A painful defeat can provoke people to take bold, sometimes cruel actions. Some fight with words, and some take up arms. The Ukrainian Radical National Movement frightens its enemies even today, forcing them to open a ghost hunt for Stepan Bandera or Roman Shukhevych. Why is that so? Let’s look deeper.

The prison of the republics

The Union of Soviet Socialist Republics was created by Lenin, the leader of the Russian Communists, on December 30, 1922. Initially, it comprised the Russian, Belarusian, Transcaucasian, and Ukrainian "republics," and later others. In reality, the Union was not much different from its predecessor, the Russian Empire. Even though the state constitution declared that all peoples were free and entitled to separation, it existed only on paper. The totalitarian apparatus, repression, and strict control were integral parts of the USSR. However, instead of the king, the rules were now dictated by the Communist Party.

As Ukrainian's thirst for freedom remained unquenched, the Communist Party sought to assert its influence once and for all. A policy of "indigenization" was pursued in 1923: national languages of the republics gained official status, the percentage of Ukrainians, Belarusians, and others among party figures increased, and ideological oppression in the cultural sphere declined. During this time, an abundance of artists emerged in Ukraine, and Kharkiv - the former capital of the USSR - became the cultural center. Talented writers, poets, painters, and other artists populated the city. Today, the works of these artists are considered part of a national revival. However, this did not last long.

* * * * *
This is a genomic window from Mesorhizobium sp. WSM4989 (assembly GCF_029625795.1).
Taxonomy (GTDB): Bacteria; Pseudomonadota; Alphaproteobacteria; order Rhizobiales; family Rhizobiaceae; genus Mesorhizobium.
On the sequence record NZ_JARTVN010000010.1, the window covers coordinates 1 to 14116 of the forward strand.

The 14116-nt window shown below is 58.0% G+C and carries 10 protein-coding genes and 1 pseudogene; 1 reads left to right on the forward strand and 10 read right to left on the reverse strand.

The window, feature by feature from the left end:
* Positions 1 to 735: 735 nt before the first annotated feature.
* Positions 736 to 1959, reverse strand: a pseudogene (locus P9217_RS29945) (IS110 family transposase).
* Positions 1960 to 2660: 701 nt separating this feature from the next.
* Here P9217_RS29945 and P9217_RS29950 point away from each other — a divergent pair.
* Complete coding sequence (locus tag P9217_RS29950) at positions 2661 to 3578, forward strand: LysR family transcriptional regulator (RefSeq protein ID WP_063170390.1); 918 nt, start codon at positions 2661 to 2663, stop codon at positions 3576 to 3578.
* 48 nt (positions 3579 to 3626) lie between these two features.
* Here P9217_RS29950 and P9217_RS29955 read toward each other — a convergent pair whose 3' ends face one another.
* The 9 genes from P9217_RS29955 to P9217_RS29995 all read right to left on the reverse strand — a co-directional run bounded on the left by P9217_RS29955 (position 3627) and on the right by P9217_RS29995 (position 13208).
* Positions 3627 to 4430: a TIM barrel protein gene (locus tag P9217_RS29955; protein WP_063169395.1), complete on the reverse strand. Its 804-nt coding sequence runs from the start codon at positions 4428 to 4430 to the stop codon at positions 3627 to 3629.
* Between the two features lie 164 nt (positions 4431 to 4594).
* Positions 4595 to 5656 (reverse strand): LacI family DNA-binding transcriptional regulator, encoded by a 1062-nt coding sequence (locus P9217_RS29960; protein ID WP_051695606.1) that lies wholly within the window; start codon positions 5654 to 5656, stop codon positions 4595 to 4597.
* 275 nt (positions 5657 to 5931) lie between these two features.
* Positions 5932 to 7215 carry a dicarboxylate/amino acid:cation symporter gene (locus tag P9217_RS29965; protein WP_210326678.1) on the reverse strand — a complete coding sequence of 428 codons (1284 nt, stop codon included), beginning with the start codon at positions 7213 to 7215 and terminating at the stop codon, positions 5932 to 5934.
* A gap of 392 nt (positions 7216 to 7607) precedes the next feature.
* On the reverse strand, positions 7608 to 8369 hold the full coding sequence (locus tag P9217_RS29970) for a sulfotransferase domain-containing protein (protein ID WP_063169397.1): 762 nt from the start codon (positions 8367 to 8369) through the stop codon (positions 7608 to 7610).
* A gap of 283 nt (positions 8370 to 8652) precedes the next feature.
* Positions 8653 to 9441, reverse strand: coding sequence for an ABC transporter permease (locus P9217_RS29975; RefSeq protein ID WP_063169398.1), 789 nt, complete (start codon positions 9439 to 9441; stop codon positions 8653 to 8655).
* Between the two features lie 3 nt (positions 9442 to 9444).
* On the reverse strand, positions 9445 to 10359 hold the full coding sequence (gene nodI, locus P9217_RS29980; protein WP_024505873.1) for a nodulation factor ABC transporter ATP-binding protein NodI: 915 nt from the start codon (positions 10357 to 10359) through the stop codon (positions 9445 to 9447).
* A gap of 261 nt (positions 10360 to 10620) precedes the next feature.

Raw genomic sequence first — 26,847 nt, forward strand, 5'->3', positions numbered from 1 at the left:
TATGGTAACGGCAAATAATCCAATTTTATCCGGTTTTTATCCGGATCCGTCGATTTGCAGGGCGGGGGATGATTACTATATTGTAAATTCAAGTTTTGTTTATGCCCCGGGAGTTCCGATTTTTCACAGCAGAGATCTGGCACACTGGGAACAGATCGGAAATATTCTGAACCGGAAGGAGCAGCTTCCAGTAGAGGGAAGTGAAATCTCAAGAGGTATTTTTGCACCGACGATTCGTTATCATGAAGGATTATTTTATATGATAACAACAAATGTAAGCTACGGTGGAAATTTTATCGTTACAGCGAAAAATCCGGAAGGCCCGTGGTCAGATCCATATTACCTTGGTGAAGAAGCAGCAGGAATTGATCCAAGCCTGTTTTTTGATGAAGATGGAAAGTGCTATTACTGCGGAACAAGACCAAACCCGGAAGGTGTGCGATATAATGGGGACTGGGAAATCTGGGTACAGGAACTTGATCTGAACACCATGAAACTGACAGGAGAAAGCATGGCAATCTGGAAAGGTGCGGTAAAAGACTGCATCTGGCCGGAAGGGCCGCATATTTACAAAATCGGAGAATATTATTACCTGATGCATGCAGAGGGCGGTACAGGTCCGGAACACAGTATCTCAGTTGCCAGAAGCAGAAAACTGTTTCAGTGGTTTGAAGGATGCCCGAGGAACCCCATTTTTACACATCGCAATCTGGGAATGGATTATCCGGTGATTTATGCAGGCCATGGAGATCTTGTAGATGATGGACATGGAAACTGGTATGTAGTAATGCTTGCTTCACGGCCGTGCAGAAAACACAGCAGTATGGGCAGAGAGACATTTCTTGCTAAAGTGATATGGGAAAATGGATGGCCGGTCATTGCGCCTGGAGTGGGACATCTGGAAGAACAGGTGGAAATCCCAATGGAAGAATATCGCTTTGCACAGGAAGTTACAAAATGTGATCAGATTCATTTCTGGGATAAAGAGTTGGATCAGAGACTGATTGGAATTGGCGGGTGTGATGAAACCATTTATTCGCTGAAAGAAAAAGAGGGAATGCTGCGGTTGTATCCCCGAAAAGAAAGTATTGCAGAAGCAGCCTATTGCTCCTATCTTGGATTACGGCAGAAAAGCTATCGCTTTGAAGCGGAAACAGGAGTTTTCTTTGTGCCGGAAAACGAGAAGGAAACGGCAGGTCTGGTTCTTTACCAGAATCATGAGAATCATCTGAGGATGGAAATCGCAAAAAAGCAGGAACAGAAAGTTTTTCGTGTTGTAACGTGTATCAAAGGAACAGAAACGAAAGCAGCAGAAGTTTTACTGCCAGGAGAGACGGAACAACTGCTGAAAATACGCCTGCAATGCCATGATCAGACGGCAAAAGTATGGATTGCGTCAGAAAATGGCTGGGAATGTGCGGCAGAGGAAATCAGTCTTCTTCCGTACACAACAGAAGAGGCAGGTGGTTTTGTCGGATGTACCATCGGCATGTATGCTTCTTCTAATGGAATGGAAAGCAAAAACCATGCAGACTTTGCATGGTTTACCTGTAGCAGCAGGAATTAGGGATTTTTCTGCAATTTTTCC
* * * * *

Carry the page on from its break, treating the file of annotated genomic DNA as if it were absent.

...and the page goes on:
The Unborn Renaissance

Stalin's accession to power in 1929 established a totalitarian regime in the USSR. Political oppression and prosecution returned with renewed vigor. A system of Gulag prisons was set up across the Union, and an atmosphere of intimidation prevailed. Historians count three waves of Stalinist repressions, and the "Shakhty Trial" is considered their beginning. In the years of the Great Purge, everyone fell victim to the destructive apparatus of the totalitarian system: government officials, workers, peasants, and even children. The fate of Ukrainian artists also remained unfortunate.

In 1930 in Kharkiv, the “Slovo” Building (Word House/House of Writers) was built. It received its name not only because of its façade, resembled the letter “C” from the top view, but also because of its residents. A cooperative of writers, who had to huddle in rented rooms, appealed to the authorities with the initiative of building this dwelling. This house became a place for union of the most progressive artists of that time who became neighbors one day. Among them were Ivan Bahrianyi, Mykola Khvylovy, Mykola Kulish, Ostap Vyshnya, Mykhailo Yalovy and many others. It is interesting to know what the fate of those writers might have been like, if it weren’t for the first arrests within just a year. Even the writers, who were loyal to communism, were disliked by the Chekists {security officers of the first secret police of the Soviet Union}. After Mykhailo Yalovy’s arrest, Mykola Khvylovy, foreseeing the upcoming terror, committed suicide. Many others were eventually executed. This generation of artists received an excruciating name «Executed Renaissance”. Today, “Bykivnya Graves” in Kyiv region is the biggest burial place for victims of Stalinist repressions.

Number of people arrested in the Ukrainian SSR

To Catch the Bandera

Political life of the Western Ukraine that became a part of the newly created Polish Republic was fairly eventful. Ukrainians were even allowed to have their own representatives in the parliament. Their party was called Ukrainian National Democratic Alliance (UNDO) and its main goal was to obtain independence for Ukraine by legal means.